Hotels in India » Religion-culture in India » Stranger than fiction

Stranger than fiction

Unexplained theories abound in the Himalayas. The mystery of reincarnation and tales from the netherworld embody the myth and magic of these mountains.

As long as space endures,
As long as suffering remains,
May I too abide
To dispel the misery of the world.
           -Shantideva, Indian Buddhist mystic

With the words spoken by the Buddhist mystic, the present Dalai Lama sketched the outlines of yet another story of faith. Its narrative centre is the never-ending relationship between the millions suffering in the world and the hand-ful of enlightened beings taking birth to relieve them of it. Its emotive mainspring and motive power is compassion. And at its periphery is the strange theme of portents and predictions.

One such story is that of Pema Wongchen, a baby identified as a young reincarnate. His parents claimed that Pema Wongchen did not close his eyes for two days after his birth. He stayed awake and never cried. Beyond all these portents, were the remarkable words uttered by another revered head priest, Chatral Rinpoche, who had been invited to bless the newborn. “This child is a tulku (a reincarnation of a lama of high attainment),’ Wongchen's parents quoted the Rinpoche. ‘This is Chupo Padem. He has been reborn many times.’

If authority was not lacking to confirm Wongchen as a reincarnate neither were the elements. Two disciples saw dragons in the sky the day Wongchen was born, according to his father Ralo Rinpoche and his mother.

The people too accepted him as a reincarnate. On the day of his enthronement, hundreds of lay people, clutching blessing scarves and envelopes full of money offerings, filled the monastery behind the Boudhanath Stupa in Kathmandu valley. Here Dilgo Khyentse, a lama of extraordinary presence, enthroned Pema Wangchen as a tulku . Eyes barely blinking, the young boy's head met the 85-year-old-master’s. Khyentse Rinpoche bestowed his own realised qualities on the child, following that with training.

At his dwelling place in a hillside monastery, the tulku is just another boy, screaming and waving his toy sword like an incarnation of the Bodhisatva Manjushri, the sword-wielding slayer of ignorance. Ralo Rinpoche explains how a realised consciousness chooses its birth, unlike the rest, who are thrown back into the wheel of life by the forces of greed, lust, attachment and anger.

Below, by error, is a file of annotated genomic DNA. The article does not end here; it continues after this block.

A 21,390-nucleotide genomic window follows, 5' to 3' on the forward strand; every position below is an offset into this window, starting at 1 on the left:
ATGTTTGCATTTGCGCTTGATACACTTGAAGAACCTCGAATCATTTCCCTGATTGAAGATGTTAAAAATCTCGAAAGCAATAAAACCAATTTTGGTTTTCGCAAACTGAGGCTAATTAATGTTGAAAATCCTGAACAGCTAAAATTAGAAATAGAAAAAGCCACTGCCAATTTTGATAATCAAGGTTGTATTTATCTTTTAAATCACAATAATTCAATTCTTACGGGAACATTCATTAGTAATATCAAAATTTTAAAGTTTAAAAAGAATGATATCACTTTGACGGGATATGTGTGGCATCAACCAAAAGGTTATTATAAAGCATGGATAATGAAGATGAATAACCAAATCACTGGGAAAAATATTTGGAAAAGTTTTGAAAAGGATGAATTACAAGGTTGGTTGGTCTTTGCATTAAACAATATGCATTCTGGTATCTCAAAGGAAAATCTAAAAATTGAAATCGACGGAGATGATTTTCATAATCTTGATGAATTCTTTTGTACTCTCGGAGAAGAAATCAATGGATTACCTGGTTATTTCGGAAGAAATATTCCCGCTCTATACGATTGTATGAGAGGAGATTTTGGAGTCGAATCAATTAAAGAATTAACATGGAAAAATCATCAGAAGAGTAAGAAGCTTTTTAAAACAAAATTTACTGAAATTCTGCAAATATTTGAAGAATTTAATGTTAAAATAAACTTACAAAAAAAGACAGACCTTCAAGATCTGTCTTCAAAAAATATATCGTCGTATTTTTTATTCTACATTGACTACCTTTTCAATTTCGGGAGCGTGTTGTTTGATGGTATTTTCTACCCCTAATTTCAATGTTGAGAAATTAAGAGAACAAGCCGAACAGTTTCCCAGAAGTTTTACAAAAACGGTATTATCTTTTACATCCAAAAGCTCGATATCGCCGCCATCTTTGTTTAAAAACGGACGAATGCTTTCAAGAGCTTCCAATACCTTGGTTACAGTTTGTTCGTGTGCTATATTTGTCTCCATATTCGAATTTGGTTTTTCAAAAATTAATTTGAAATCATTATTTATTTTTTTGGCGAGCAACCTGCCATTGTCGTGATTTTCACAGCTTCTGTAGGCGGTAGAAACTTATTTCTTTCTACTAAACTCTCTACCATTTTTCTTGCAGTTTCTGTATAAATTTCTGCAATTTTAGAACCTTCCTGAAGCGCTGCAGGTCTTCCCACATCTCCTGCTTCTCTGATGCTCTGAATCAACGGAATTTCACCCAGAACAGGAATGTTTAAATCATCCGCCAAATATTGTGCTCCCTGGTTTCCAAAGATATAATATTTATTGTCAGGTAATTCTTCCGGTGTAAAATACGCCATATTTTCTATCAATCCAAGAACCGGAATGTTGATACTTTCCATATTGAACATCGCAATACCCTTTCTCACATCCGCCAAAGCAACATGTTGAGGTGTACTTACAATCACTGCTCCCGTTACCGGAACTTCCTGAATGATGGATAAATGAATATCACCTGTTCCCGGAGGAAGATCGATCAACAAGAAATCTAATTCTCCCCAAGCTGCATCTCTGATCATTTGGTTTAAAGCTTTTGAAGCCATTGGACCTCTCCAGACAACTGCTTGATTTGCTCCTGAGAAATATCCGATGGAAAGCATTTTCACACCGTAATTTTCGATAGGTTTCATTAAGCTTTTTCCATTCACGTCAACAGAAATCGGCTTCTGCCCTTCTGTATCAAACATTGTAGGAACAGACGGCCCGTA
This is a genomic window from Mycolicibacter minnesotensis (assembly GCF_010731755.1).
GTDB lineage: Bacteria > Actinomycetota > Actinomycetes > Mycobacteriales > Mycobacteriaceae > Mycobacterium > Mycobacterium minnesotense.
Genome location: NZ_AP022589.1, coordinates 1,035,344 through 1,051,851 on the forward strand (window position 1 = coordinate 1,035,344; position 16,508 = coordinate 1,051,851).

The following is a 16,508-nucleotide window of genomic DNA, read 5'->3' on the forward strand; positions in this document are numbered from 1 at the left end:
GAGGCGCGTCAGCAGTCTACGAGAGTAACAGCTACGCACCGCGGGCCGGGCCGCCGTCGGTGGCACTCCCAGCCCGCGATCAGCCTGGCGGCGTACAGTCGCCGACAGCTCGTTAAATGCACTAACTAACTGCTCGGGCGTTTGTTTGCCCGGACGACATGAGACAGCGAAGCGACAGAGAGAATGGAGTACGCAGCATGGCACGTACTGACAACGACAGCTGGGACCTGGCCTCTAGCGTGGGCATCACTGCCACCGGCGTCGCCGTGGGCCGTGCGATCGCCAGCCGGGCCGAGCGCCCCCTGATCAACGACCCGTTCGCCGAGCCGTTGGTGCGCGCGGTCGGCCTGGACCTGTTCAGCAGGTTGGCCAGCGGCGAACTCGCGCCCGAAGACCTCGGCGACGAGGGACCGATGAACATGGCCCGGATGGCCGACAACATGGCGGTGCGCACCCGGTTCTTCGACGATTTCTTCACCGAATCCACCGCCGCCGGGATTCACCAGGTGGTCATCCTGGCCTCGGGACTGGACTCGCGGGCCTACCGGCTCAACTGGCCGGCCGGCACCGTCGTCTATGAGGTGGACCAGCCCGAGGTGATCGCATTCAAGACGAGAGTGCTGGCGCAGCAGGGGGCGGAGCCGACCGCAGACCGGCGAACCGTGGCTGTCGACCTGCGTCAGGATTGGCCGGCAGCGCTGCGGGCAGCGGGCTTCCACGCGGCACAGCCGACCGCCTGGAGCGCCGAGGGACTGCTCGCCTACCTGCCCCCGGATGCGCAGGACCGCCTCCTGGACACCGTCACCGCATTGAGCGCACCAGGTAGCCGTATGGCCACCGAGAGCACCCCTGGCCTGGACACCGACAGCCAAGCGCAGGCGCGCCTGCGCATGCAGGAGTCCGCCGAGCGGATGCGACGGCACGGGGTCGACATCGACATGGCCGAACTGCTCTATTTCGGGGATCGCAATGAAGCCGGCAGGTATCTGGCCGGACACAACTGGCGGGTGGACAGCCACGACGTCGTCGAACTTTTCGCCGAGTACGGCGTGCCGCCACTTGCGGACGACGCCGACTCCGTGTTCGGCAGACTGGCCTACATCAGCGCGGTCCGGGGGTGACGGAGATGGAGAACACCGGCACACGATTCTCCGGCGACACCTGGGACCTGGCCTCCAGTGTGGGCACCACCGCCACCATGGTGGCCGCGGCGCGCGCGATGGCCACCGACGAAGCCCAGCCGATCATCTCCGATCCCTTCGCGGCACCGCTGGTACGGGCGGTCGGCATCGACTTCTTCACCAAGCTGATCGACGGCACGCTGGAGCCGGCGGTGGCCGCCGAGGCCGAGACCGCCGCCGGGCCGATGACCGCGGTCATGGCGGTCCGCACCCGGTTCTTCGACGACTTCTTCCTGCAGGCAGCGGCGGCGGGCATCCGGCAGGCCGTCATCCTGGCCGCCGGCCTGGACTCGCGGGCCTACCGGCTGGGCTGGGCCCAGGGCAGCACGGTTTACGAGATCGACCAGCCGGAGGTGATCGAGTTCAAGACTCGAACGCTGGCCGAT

Buddhist and Indian thought subscribe to the notion of death being only the end of the physical body, not of the mind or the ego. Both believe that an individual carries over the seeds of his actions into the next life, thereby reaping what he had sowed in earlier ones. In this sense it is not an escape from this illusory world of maya but a carrying forward of the psychological traits and the vast huddle of habits and unsatisfied desires that force the individual to be reborn again and again. It is a vicious cycle-birth and rebirth-tied in as it is with man’s seemingly infinite ability to forget lessons learnt amidst suffering and misery, and his resistance to forsake injury. Standing neckdeep in the quagmire of unbounded materialism, he is sucked in further by giving scant attention to dharma, that is, moral law and righteous action. His violation of natural laws and of his dignity and self-respect results in his spending more time in the tempting but treacherous penitentiary that is the world.

But there are those who distance themselves from ignorance: who remember, persevere and attain enlightenment. They, then return-due to their great love for humanity-to confer it on others. Such a person-a bodhisattva in Buddhism, an avatar in Hinduism-is a reincarnate, one who sacrifices eternal freedom for the bonds of flesh.

With such a belief system firmly in place in the East, a search for a reincarnate, hinted at by a man of spiritual stature, is hardly a surprise, though it can be controversial.

A snippet: In 1920, when repair work was underway in the eastern wing of the Potala Palace, the winter residence of the Dalai Lamas, the Thirteenth Dalai Lama instructed the artists to paint a blue bird on the walls of the stairs to the north of the West Chamber and a white dragon on the wall to the east. All the knowledgeable people gathered there, including the mural master, were perplexed by the instruction, which made no sense either historically or scriptually. The symbolism became clear later. The blue bird indicated that the Thirteenth Dalai Lama would pass away in the Water Bird Year (1933), while the white dragon in the east indicated the enthronment of the Fourteenth Dalai Lama (the present one) in the Iron Dragon Year.